auto arr2 = initializedArray!(int[][])([[1, 2], [3, 4]], 4, 10);

Right, it's broken to say the least. That's what I get for a 10 second implementation.. Btw, uninitializedArray takes variadic arguments, how would I get the lengths of the dimensions as a tuple that can be passed in place of the variadic argument? I.e.: auto dupArray(int[][] src) // say src is int[1][2] { auto arr = uninitializedArray!(int[][])( /* need 1, 2 here */ ); // ..then copy each element.. } I could use a mixin, but there should be an easier way to do this? You're good with templates so I'm asking you! :)
 3) I still think you should relax the constraint on the init value's
 type. You do not need it to be *exactly* BaseElementType!T. Thats
 stops you from writing

 auto arr2 = initializedArray!(float[][])(3,  2,3);

I often fall to this trap. I think there's a syntax for checking if a type is implicitly convertible to another type? I haven't read your book fully yet, btw.
 4-ish) No need to attribute the rank/BaseElementType code to me :-)

I say the same thing for when people use my code, but usually it's best not to assume ownership. :)
Dec 20 2011
prev sibling next sibling parent Philippe Sigaud <philippe.sigaud gmail.com> writes:
On Tue, Dec 20, 2011 at 23:42, Andrej Mitrovic
<andrej.mitrovich gmail.com> wrote:
 On 12/20/11, Philippe Sigaud <philippe.sigaud gmail.com> wrote:
 1) What's the difference with using auto arr2 =3D=3D [[1,2],[3,4]].dup; =


 (I honestly asks, I don't know much about D's assignements)

dup is not a deep copy, it only copies the first elements. The first elements are two slices

Ah OK. Where as your version does a deep dupping, I see.
 2) You can get the lengths of [[1,2],[3,4]], so the 2,2 args is
 redundant. What happens if you type:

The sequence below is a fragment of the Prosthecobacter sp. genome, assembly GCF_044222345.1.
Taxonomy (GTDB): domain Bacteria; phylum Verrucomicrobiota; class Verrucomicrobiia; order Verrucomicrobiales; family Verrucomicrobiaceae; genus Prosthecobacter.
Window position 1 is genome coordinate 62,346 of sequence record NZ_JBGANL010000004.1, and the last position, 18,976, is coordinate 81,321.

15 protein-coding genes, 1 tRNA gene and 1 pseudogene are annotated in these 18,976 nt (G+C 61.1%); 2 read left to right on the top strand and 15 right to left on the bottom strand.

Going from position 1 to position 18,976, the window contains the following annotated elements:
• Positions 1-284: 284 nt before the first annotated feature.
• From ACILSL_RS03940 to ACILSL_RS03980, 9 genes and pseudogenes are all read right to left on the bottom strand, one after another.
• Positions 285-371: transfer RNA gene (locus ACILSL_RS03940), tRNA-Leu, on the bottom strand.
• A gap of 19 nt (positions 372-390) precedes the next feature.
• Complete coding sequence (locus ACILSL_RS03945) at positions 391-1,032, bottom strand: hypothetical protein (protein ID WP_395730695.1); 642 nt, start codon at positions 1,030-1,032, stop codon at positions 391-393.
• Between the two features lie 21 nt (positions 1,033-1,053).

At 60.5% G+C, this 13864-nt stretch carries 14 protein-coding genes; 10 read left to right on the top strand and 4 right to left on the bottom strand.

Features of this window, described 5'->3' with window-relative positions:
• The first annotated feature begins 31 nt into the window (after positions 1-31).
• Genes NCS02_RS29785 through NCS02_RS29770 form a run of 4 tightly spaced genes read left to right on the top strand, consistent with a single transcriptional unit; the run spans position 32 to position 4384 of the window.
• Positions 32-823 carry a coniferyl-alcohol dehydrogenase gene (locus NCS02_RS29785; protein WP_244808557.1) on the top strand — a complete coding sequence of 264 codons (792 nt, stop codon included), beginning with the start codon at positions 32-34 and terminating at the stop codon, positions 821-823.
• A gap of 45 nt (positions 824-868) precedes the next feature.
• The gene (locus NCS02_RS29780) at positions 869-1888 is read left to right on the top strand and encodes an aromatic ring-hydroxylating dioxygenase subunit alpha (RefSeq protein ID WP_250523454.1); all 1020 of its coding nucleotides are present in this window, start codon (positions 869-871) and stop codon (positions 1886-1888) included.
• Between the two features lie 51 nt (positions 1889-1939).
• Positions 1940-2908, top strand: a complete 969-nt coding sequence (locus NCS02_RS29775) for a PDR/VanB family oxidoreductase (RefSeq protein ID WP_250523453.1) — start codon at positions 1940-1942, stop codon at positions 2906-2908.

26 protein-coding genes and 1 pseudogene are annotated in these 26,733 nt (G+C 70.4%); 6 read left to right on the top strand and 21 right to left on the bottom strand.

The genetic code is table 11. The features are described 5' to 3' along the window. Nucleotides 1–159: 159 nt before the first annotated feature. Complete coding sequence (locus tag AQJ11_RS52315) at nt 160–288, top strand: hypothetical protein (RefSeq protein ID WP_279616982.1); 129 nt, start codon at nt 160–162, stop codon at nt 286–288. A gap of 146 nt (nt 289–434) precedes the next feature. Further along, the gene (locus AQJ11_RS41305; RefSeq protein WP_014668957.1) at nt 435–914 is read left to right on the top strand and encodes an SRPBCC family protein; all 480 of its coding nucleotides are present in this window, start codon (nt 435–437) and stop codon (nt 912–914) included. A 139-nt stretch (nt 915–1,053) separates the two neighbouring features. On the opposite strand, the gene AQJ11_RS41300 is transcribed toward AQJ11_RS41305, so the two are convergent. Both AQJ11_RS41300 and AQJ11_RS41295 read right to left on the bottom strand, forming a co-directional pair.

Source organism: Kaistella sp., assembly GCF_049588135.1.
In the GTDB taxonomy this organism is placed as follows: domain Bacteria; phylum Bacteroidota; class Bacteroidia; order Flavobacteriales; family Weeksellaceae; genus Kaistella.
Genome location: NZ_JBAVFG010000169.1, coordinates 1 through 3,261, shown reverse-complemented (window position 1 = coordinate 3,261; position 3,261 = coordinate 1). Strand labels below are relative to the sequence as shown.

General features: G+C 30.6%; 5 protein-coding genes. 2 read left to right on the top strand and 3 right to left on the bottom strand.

auto arr2 =3D initializedArray!(int[][])([[1, 2], [3, 4]], 4, 10);

Right, it's broken to say the least. That's what I get for a 10 second implementation..

I tend to do that also :)
 Btw, uninitializedArray takes variadic arguments, how
 would I get the lengths of the dimensions as a tuple that can be
 passed in place of the variadic argument? I.e.:

 auto dupArray(int[][] src) =C2=A0// say src is int[1][2]
 {
 =C2=A0 =C2=A0auto arr =3D uninitializedArray!(int[][])( /* need 1, 2 here=

 =C2=A0 =C2=A0// ..then copy each element..
 }

Having thought a bit more about this, there is a difference between static and dynamic arrays. For static arrays, the length is part of the type, so getting them should be straightforward. Untested: size_t[] arrayLengths(A)(A a) if (isStaticArray!A) { static if (isStaticArray!(ElementType!A)) return arrayLengths(a[0]) ~ a.length; else return [a.length]; } But for dynamic arrays, int[][] can be a jagged (non square) array. And now that array literal are dynamic, the only way I see would be to collect the max length for all dimensions. [[1,2,3], [4,5]] -> 2 rows, 3 columns.
 3) I still think you should relax the constraint on the init value's
 type. You do not need it to be *exactly* BaseElementType!T. Thats
 stops you from writing

 auto arr2 =3D initializedArray!(float[][])(3, =C2=A02,3);

I often fall to this trap. I think there's a syntax for checking if a type is implicitly convertible to another type?

There is 'is(A : B)', but when I tried this with your code, it didn't work (maybe I was confused between double and floats). That's why I used std.traits.isImplicitlyConvertible!(From,To)
Dec 20 2011
prev sibling next sibling parent Andrej Mitrovic <andrej.mitrovich gmail.com> writes:
On 12/21/11, Philippe Sigaud <philippe.sigaud gmail.com> wrote:
 size_t[] arrayLengths(A)(A a) if (isStaticArray!A)
 {
     static if (isStaticArray!(ElementType!A))
 	return arrayLengths(a[0]) ~  a.length;
     else
         return [a.length];
 }

That returns an array, but I can't pass an array in place of a variadic argument. The prototype of uninitializedArray is: auto uninitializedArray(T, I...)(I sizes) if(allSatisfy!(isIntegral, I)) { }
Dec 21 2011
prev sibling parent Andrej Mitrovic <andrej.mitrovich gmail.com> writes:
Ok just realized I can't use a mixin, lengths are dynamic, heheh. That
went over my head. I'll see what else I can do..

On 12/21/11, Andrej Mitrovic <andrej.mitrovich gmail.com> wrote:
 On 12/21/11, Philippe Sigaud <philippe.sigaud gmail.com> wrote:
 size_t[] arrayLengths(A)(A a) if (isStaticArray!A)
 {
     static if (isStaticArray!(ElementType!A))
 	return arrayLengths(a[0]) ~  a.length;
     else
         return [a.length];
 }

That returns an array, but I can't pass an array in place of a variadic argument. The prototype of uninitializedArray is: auto uninitializedArray(T, I...)(I sizes) if(allSatisfy!(isIntegral, I)) { }

Dec 21 2011